Red Wattle Hogs

Generally red in color, Red Wattles may have black markings--and are distinguished especially by the thumb-sized wattles that hang from their lower jaws. Red Wattles produce a fine, lean meat, described as a cross between beef and pork in taste.

by Dani Yokhna
PHOTO: Mark Whitby/Wikimedia Commons

Use: Red Wattles produce a fine, lean meat, initially prized by the French for its excellent flavor. They tend to grow muscle first and put on fat after reaching 300 pounds; butcher weight of 280 to 300 pounds can be achieved in about seven months. Raising them in environment-friendly systems, where they are used to turn compost of root up marginal grounds, is popular.


History: The Red Wattle is believed to have originated in New Caledonia, a French Island near Australia and cam to America via New Orleans with French immigrants. They’re also know at the Red Waddle, Woods Hog or Tassled Hog. Many factors have contributed to the near-extinction of the Red Wattle, including discrimination against its very lean carcass during years when lard was a primary fat source.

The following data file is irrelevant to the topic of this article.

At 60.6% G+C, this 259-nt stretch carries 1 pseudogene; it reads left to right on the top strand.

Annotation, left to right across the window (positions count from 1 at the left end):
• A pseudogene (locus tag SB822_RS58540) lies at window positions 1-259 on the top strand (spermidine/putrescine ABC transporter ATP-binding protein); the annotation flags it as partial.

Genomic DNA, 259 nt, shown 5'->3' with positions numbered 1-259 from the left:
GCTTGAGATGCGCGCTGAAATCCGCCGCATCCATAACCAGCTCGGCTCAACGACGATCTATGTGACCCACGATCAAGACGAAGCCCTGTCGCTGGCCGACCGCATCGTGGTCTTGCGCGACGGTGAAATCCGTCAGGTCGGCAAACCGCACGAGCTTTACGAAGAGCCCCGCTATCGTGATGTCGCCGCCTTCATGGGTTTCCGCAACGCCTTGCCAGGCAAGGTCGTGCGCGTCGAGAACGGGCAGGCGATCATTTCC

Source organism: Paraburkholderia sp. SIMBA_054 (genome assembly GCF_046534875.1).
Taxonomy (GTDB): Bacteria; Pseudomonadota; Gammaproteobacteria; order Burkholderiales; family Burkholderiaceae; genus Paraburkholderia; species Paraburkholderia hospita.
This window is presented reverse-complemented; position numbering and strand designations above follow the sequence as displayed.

Conformation: The Red Wattle’s red coloring, which often includes black markings, helps prevent sunburn. The head is lean with a straight snout and ears that are erect. The most identifying feature is the wattle that hangs from the lower jaw at the neckline. Each wattle is thumb-sized in diameter, hangs one to five inches in length and contains cartilage. Expect well-fed Red Wattles to reach 500-700 pounds in 1 1/2 years and full size of 1,000 to 1,200 pounds by age 3.


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Special Considerations/Notes: Red Wattles are raised from Canada to Texas under a variety of production methods, including sustainable farming methods (multi-species management, intensive grazing and deep-bedded systems. Most breeders supplement pasture-based systems with grains, corn and other farm surplus. Small numbers of these rare pigs are available from dedicated breeders.

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